The University of Cincinnati’s online nurse-midwifery program supports current nurses wanting to move into advanced roles focused on labor and delivery. Once enrolled, plan to complete 57 credit hours alongside 47 lab hours. Students also participate in 784 clinical hours and two site visits to the university.
Applicants must possess a BSN and experience working with women during antepartum, intrapartum, or postpartum times is preferred. Designed to work around the schedules of current RNs, you can choose from three different start dates and graduate in two years. Every degree seeker is paired with a student success coordinator to ensure they have the support needed to thrive.
Some of the topics covered in this program include advanced reproductive dynamics, conceptual frameworks for nurse-midwifery, and primary care of episodic illnesses in women. The degree concludes with a practicum and comprehensive capstone.
FAQs About Online Certified Nurse Midwife Programs
As you decide whether to invest your time, energy, and money into an online CNM program, it’s natural for you to have lots of questions about the process and what to expect. The following section highlights some common questions and provides the answers you need to get started.
What are the different types of CNM programs?
Online CNM programs come in varying types and degree levels to meet the individual needs of students. Whether you already hold a bachelor’s or master’s degree, options exist. Review the available types of programs below to find the one that best serves your needs.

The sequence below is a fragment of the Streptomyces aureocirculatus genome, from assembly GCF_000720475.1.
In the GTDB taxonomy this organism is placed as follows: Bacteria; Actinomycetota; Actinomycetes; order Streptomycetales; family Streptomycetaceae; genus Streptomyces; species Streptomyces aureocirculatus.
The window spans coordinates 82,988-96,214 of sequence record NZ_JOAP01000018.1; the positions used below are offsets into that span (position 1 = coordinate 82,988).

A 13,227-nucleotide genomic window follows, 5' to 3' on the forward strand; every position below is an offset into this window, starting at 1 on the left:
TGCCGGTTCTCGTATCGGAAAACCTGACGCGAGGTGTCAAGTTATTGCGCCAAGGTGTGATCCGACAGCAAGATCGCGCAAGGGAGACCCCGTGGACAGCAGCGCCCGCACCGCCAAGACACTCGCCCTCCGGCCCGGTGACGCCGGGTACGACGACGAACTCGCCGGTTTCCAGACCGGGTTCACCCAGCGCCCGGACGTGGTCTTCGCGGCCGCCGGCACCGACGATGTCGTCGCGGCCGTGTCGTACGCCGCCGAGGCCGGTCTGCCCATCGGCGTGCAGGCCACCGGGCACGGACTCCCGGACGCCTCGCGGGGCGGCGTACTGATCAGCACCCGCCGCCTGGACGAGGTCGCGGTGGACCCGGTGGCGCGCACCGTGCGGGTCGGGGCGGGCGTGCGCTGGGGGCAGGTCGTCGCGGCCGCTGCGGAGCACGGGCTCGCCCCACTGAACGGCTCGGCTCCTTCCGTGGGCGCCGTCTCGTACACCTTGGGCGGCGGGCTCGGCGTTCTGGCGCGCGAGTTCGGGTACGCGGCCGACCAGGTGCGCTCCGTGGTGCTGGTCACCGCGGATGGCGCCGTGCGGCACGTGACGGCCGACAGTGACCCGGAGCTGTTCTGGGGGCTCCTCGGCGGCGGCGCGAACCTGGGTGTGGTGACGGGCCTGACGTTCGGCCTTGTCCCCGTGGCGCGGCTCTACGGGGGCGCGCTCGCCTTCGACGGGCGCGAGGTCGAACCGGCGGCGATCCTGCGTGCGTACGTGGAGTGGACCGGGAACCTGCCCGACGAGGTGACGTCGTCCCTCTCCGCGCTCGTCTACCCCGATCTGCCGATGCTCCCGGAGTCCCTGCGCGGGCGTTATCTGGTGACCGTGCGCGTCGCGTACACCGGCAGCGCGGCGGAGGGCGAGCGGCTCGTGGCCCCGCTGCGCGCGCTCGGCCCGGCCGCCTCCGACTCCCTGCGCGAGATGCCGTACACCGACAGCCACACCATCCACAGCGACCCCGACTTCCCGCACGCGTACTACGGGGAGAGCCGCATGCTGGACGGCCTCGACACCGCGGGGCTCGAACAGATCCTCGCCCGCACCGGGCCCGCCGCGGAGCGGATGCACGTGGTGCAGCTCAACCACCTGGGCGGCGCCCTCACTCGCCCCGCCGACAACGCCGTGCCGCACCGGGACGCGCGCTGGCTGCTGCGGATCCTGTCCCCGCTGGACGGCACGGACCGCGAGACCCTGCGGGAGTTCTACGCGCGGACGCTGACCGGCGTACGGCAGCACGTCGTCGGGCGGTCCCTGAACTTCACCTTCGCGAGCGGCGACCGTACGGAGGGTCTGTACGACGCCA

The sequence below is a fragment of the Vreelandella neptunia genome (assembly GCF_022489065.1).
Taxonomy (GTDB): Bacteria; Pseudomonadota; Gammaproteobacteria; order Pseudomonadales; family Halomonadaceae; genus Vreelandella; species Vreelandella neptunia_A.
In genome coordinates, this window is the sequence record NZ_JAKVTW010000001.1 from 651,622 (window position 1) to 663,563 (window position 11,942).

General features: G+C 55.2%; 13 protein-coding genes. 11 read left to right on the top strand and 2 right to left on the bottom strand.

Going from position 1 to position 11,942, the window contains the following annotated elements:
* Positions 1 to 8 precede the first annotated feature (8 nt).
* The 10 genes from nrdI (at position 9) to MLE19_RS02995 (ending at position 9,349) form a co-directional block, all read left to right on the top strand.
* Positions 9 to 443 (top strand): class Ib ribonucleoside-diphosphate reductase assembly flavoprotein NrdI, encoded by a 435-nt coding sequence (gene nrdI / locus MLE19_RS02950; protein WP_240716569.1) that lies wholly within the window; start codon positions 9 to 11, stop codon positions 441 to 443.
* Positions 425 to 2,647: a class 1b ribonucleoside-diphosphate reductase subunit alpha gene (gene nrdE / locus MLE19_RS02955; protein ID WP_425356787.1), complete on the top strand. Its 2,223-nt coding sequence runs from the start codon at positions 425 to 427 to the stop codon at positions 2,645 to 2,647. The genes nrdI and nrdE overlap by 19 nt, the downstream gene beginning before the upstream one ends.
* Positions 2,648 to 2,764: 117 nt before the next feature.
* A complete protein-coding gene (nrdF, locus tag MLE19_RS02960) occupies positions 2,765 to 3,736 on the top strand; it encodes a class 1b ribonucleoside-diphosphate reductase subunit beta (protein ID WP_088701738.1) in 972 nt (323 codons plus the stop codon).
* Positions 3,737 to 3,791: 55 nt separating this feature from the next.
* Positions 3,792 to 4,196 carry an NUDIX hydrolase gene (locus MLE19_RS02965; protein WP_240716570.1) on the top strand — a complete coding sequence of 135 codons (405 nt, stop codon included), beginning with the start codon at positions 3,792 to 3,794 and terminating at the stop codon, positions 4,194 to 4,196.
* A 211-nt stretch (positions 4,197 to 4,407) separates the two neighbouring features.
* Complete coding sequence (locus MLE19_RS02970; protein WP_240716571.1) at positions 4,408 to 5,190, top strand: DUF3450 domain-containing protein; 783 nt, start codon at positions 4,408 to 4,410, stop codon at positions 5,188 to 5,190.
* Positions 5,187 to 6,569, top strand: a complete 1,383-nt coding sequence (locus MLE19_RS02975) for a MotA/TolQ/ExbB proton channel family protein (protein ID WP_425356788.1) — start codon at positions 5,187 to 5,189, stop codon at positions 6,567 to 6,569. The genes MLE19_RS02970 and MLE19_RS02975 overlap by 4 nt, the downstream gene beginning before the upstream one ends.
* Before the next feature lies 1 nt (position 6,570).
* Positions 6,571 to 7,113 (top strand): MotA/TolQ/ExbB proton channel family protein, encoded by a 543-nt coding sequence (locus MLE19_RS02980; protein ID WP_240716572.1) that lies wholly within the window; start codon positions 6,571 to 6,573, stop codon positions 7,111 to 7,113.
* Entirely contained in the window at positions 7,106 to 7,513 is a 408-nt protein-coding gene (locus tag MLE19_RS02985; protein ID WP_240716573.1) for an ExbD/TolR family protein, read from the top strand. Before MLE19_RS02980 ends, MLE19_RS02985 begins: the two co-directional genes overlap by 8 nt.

- MSN Programs: MSN programs in nursing midwifery support working registered nurses who already possess a BSN and want to specialize their knowledge via a graduate degree. These programs usually take two years to complete and can be done in person or online.
- DNP Programs: DNP programs support students with both bachelor’s and master’s degrees, though the timeline for graduation varies. While MSN programs are still accepted in the industry, some employers may look for candidates with a doctorate – especially for leadership roles.
- Post-Master’s Certificate Programs: These programs best serve nurses who already possess an MSN but lack specialized training in nurse-midwifery. Most require students to complete 30-36 credits and take between 18-24 months to graduate.